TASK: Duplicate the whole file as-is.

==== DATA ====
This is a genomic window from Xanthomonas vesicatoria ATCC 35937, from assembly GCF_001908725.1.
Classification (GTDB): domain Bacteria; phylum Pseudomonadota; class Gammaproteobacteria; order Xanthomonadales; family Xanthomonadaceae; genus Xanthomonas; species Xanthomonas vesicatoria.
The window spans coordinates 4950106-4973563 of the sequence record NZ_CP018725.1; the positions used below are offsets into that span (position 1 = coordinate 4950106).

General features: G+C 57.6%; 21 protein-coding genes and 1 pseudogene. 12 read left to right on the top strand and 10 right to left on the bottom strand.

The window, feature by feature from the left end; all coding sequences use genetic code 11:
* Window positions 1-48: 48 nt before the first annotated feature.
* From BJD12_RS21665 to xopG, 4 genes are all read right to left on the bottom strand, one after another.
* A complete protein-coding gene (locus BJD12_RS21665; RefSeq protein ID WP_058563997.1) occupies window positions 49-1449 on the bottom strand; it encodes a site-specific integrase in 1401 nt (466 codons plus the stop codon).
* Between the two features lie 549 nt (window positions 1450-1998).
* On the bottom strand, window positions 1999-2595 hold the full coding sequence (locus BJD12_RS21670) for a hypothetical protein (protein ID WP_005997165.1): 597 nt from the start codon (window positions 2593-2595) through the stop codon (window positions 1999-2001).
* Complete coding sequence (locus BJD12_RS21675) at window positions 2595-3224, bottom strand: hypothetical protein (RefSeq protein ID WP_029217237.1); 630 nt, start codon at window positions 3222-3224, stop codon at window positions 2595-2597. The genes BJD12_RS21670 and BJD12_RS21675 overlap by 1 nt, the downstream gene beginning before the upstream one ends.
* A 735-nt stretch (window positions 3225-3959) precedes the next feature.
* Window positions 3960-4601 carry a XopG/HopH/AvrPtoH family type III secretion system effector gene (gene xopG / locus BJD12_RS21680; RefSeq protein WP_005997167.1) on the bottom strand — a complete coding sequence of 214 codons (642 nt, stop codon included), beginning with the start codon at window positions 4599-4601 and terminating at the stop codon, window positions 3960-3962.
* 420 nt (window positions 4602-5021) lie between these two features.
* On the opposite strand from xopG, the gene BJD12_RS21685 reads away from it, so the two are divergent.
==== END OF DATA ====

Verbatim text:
This is a genomic window from Xanthomonas vesicatoria ATCC 35937, from assembly GCF_001908725.1.
Classification (GTDB): domain Bacteria; phylum Pseudomonadota; class Gammaproteobacteria; order Xanthomonadales; family Xanthomonadaceae; genus Xanthomonas; species Xanthomonas vesicatoria.
The window spans coordinates 4950106-4973563 of the sequence record NZ_CP018725.1; the positions used below are offsets into that span (position 1 = coordinate 4950106).

General features: G+C 57.6%; 21 protein-coding genes and 1 pseudogene. 12 read left to right on the top strand and 10 right to left on the bottom strand.

The window, feature by feature from the left end; all coding sequences use genetic code 11:
* Window positions 1-48: 48 nt before the first annotated feature.
* From BJD12_RS21665 to xopG, 4 genes are all read right to left on the bottom strand, one after another.
* A complete protein-coding gene (locus BJD12_RS21665; RefSeq protein ID WP_058563997.1) occupies window positions 49-1449 on the bottom strand; it encodes a site-specific integrase in 1401 nt (466 codons plus the stop codon).
* Between the two features lie 549 nt (window positions 1450-1998).
* On the bottom strand, window positions 1999-2595 hold the full coding sequence (locus BJD12_RS21670) for a hypothetical protein (protein ID WP_005997165.1): 597 nt from the start codon (window positions 2593-2595) through the stop codon (window positions 1999-2001).
* Complete coding sequence (locus BJD12_RS21675) at window positions 2595-3224, bottom strand: hypothetical protein (RefSeq protein ID WP_029217237.1); 630 nt, start codon at window positions 3222-3224, stop codon at window positions 2595-2597. The genes BJD12_RS21670 and BJD12_RS21675 overlap by 1 nt, the downstream gene beginning before the upstream one ends.
* A 735-nt stretch (window positions 3225-3959) precedes the next feature.
* Window positions 3960-4601 carry a XopG/HopH/AvrPtoH family type III secretion system effector gene (gene xopG / locus BJD12_RS21680; RefSeq protein WP_005997167.1) on the bottom strand — a complete coding sequence of 214 codons (642 nt, stop codon included), beginning with the start codon at window positions 4599-4601 and terminating at the stop codon, window positions 3960-3962.
* 420 nt (window positions 4602-5021) lie between these two features.
* On the opposite strand from xopG, the gene BJD12_RS21685 reads away from it, so the two are divergent.